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Structured polymer surfaces with adaptive properties

Dr. Alla Synytska

Micropatterned surfaces are of considerable importance for microelectronics, printing technology, microfluidic and microanalytical devices, information storage, biosensors, etc. However, once a pattern is generated it cannot be easily changed on the fly. This limits the usability of a patterned surface to a single specific application and new microstructures have to be fabricated for new applications. Therefore it is desirable to develop methods for fabrication of structured surfaces with switchable and rewritable patterns.



The basis of prepared stimuli-responsive surfaces is the site-selective grafting of two oppositely charged polyelectrolytes. Depending on the pH of the surroundings one kind of the polymer chains is swollen (charged and hydrophilic) while the other is collapsed (uncharged and hydrophobic). The main advantage of such surfaces is their capability of inverse switching, for example hydrophilic patterns can be reversibly converted into hydrophobic ones and vice versa, via external stimuli.

Switching of surface wettability
Switching of surface charge

The fabrication of micropatterned polymer surfaces, which allow the reversible inversion of surface topography, charge, and wettability is reported. Micropatterned surfaces were prepared by grafting two oppositely charged polyelectrolytes (polyacrylic acid and poly(2-vinylpyridine)) using a combination of photolithography, “lift-off” and “grafting to” techniques.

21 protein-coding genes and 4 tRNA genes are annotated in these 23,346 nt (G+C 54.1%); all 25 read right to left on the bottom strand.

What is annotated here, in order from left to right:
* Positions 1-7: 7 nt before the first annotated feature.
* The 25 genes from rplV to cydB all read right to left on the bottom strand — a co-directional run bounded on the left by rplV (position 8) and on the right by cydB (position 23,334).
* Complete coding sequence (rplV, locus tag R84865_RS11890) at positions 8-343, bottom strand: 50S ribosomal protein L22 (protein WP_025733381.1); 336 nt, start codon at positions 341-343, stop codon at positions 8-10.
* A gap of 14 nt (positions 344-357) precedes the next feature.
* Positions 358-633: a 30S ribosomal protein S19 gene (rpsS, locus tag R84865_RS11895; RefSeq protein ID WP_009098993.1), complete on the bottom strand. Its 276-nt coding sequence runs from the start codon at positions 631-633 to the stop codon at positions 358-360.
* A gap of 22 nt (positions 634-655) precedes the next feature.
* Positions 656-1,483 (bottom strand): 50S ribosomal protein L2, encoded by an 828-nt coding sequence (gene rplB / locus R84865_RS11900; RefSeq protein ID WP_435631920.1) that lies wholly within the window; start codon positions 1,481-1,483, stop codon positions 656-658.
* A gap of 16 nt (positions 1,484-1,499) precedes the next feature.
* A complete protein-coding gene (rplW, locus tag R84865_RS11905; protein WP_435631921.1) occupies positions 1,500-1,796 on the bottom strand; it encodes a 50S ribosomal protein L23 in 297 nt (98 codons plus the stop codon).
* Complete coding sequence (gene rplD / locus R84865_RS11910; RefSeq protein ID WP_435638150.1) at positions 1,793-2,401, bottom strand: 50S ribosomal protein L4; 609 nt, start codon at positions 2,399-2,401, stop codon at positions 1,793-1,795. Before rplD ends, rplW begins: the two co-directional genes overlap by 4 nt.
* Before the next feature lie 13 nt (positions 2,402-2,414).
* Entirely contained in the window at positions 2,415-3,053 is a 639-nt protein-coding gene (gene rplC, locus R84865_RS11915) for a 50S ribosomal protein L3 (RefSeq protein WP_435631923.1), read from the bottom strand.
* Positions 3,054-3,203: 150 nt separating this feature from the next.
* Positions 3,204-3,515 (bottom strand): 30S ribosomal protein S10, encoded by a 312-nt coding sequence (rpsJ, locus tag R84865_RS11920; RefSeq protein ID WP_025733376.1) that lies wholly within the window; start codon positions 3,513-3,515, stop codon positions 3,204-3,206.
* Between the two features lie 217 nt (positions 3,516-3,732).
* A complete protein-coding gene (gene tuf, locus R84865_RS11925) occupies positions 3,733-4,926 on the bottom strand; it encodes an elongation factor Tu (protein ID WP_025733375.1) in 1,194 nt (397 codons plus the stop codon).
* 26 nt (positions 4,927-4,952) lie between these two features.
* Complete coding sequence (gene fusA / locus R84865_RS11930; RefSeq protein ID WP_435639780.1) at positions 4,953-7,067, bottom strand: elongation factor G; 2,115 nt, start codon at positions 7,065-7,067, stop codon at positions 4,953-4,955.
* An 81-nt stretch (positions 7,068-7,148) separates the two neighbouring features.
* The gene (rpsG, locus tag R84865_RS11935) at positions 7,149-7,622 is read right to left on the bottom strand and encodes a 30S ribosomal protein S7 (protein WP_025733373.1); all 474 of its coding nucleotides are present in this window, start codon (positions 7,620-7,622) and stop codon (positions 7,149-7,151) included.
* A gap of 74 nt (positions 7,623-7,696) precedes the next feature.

This approach can be easily extended for the fabrication of multicomponent micropatterned polymer surfaces by repeating the structuring cycle multiple times. We foresee a large potential of inversely switchable micropatterned surfaces for (i) microprinting where topographical features can be switched via external stimuli, (ii) microfluidic devices where liquid movement (direction, speed, etc) can be easily manipulated by pH, and (iii) microanalytical purposes where chemicals and proteins can be deposited in a switchable site-selective manner (programmed protein adsorption).




Dr. Stefan Diez, Max-Planck-Institute of Molecular Cell Biology and Genetics, Dresden

Dr. Leonid Ionov, Max-Planck-Institute of Molecular Cell Biology and Genetics, Dresden


Synytska, A.; Stamm, M.; Diez, S.; Ionov, L.
Simple and fast method for the fabrication of switchable biocomponent micropatterned polymer surfaces  more

Langmuir 23 (2007) 5205-5209


Ionov, L.; Sapra, S.; Synytska, A.; Rogach, A. L.; Stamm, M.; Diez, S.
Fast and Spatially Resolved Environmental Probing Using Stimuli-Responsive Polymer Layers and Fluorescent Nanocrystals  more

Advanced Materials 18 (2006) 1453-1457

Structured polymer surfaces with adaptive properties
Structured polymer surfaces with adaptive properties


Polymer Interfaces

Fields of Work